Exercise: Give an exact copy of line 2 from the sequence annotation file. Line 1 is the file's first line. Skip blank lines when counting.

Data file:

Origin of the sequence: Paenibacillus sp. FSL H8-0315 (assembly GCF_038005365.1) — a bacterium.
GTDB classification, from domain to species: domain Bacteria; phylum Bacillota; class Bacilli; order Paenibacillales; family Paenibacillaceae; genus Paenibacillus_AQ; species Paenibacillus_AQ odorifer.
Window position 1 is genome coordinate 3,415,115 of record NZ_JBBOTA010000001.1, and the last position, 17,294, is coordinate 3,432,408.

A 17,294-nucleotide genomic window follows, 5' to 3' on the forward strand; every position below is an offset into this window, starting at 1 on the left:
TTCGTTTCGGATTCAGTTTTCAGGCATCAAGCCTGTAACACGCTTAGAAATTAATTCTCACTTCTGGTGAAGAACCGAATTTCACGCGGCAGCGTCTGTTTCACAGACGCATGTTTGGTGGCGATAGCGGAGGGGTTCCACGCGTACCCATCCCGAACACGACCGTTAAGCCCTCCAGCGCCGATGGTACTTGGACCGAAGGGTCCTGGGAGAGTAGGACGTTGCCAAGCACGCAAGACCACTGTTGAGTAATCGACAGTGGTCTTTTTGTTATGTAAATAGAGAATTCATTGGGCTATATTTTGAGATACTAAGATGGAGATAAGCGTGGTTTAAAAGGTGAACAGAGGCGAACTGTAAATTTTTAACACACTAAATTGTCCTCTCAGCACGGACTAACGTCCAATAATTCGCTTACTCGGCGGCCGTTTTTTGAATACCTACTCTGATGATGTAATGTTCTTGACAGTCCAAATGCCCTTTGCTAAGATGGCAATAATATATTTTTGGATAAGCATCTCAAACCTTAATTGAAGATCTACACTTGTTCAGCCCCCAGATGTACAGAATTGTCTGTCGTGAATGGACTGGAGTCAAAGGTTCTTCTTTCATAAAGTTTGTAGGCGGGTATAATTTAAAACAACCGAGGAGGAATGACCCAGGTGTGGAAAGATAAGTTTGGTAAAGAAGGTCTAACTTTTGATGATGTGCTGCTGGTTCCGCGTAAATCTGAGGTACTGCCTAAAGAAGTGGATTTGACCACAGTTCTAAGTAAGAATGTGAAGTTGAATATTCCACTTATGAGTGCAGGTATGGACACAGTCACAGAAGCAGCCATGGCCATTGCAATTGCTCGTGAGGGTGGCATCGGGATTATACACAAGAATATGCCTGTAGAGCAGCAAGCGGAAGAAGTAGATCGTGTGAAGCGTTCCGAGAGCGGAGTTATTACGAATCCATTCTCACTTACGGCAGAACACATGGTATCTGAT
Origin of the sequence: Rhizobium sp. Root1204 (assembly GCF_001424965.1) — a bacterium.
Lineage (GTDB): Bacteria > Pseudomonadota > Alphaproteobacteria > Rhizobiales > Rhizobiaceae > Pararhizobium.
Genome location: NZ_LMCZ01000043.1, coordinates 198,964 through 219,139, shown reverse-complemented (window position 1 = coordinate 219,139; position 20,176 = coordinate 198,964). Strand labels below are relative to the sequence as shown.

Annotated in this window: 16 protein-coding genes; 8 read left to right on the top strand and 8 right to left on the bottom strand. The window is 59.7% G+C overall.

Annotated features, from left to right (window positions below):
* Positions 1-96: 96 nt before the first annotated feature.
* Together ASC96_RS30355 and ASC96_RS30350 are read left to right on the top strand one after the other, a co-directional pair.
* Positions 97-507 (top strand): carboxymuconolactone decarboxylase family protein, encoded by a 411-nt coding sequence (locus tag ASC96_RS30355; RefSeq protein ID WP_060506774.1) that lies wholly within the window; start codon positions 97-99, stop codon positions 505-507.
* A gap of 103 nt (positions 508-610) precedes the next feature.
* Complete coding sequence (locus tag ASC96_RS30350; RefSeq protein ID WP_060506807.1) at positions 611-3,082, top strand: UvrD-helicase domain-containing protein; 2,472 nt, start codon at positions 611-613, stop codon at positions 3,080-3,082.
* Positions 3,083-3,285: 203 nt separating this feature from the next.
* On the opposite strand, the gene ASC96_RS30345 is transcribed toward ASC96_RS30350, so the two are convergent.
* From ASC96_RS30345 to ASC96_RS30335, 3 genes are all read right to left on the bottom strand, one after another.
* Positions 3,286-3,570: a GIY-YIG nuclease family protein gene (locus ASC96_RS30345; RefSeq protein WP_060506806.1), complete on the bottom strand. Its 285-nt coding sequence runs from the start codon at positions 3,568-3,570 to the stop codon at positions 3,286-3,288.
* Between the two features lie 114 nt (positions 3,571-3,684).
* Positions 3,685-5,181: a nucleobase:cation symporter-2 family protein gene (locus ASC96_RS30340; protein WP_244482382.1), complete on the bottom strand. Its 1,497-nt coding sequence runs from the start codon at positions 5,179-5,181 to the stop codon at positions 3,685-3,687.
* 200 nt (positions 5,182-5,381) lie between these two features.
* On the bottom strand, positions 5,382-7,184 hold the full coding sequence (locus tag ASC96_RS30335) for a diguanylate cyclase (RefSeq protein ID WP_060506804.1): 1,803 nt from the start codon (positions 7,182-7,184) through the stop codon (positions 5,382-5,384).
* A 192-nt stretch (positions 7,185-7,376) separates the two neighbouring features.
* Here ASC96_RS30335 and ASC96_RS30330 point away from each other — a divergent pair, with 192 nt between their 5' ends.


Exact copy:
GTDB classification, from domain to species: domain Bacteria; phylum Bacillota; class Bacilli; order Paenibacillales; family Paenibacillaceae; genus Paenibacillus_AQ; species Paenibacillus_AQ odorifer.